4:51 - Hackerish plan won't be as efficient as single-payer, will be substantial more beaurocratic, to regulate insurance companies, enforce mandates, etc. A serious cost issue is the ability of bargain with essentially monopolistic produces, i.e. drugs and medical devices, and bargaining is more effective with single payer. So do you wait for political will for single payer, or do you strike now with a Hacker plan? Brilliance of Hacker is (d), public plan available to all -- it could spontaneously evolve to single payer, and the hisory of Medicare suggests that this will happen. Extra layers of middlemen in private plans made them more expensive than Medicare. Gratifying to see >$600 billion in Obama budget for health care reform, although it is not enough (need twice that, although that is openly acknowledged in the budget).
4:58 - Notably lacking in Obama's plan is a clear statement on a public plan. "Private becomes a good word in and of itself" in this debate. All of this is about covering the gap, getting us to where other developed countries are. Even if we do this, we still have problems. Tendency of health care to grow faster than GDP is remarkably consistent, so it will likely continue in the future. Health care should be a system where "what you get out isn't necessarily what you put in... don't have to be a right=winger to see that a time where health care is 50% of GDP is a bad thing, certainly from an incentive standpoint." Reducing costs buys some time on the health care/GDP/time curve, and also by not paying for things that don't work, are pointless, etc. (see Orszag). Eventually we need to learn to say no, it will cost too much. How do we do that? "In the long run we'll all be British... the government will not just be the payer but the provider."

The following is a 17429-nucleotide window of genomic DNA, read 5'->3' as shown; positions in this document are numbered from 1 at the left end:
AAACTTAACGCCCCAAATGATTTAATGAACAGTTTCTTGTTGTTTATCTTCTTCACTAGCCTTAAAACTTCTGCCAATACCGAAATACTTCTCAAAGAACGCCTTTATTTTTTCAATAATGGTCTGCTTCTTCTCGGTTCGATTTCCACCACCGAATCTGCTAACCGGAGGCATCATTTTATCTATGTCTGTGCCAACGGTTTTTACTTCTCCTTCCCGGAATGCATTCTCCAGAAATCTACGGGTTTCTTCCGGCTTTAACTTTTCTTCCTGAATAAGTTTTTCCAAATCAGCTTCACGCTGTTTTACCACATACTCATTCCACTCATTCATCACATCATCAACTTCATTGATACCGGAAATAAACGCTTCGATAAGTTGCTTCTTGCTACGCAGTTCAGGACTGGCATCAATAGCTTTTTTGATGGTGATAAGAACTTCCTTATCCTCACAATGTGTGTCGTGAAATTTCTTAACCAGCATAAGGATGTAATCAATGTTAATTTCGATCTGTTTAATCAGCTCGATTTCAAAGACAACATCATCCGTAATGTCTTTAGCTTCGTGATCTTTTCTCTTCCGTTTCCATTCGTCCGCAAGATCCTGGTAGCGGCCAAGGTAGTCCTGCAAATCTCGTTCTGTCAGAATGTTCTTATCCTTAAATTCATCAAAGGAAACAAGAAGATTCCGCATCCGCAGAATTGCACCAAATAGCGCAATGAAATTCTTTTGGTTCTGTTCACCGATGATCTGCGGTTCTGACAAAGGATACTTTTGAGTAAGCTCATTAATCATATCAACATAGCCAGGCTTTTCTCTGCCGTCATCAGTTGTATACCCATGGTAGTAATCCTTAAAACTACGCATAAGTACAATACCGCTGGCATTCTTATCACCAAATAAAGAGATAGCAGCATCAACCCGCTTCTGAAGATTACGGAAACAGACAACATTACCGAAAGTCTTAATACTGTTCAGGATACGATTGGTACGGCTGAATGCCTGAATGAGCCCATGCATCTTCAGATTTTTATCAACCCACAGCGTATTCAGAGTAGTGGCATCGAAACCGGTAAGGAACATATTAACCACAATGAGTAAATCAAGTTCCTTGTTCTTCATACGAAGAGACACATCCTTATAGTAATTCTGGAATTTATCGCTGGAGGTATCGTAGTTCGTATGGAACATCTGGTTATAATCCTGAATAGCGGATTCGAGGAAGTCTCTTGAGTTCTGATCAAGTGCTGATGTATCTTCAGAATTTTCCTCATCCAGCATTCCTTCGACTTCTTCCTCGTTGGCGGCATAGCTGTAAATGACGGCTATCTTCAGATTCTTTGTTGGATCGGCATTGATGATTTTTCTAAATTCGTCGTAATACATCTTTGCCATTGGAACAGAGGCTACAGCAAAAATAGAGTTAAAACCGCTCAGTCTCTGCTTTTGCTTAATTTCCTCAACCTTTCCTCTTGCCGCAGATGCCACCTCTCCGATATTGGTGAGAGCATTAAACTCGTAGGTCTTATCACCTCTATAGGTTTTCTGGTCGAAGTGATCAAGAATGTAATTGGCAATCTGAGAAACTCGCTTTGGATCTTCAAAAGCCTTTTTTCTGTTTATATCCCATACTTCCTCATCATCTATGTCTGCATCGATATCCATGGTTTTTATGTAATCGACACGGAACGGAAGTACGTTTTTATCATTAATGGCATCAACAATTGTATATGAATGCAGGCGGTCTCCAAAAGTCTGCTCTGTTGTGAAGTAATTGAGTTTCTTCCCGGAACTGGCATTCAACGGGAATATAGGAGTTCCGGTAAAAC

5:06 - Q&A time (i.e. hear my crazy idea!!!) First guy is making a statement (he is clearly a medical doctor), pontificating, there is no question in sight, jebus, shut up already. Okay, Q2 sucks too, enough of this.
Krugman was good. Thinks health care reform can and should happen now. While he certainly supports single payer, his tone suggests that a full Hacker plan would be fine with him. It'll be interesting to see if his column strike the same mood.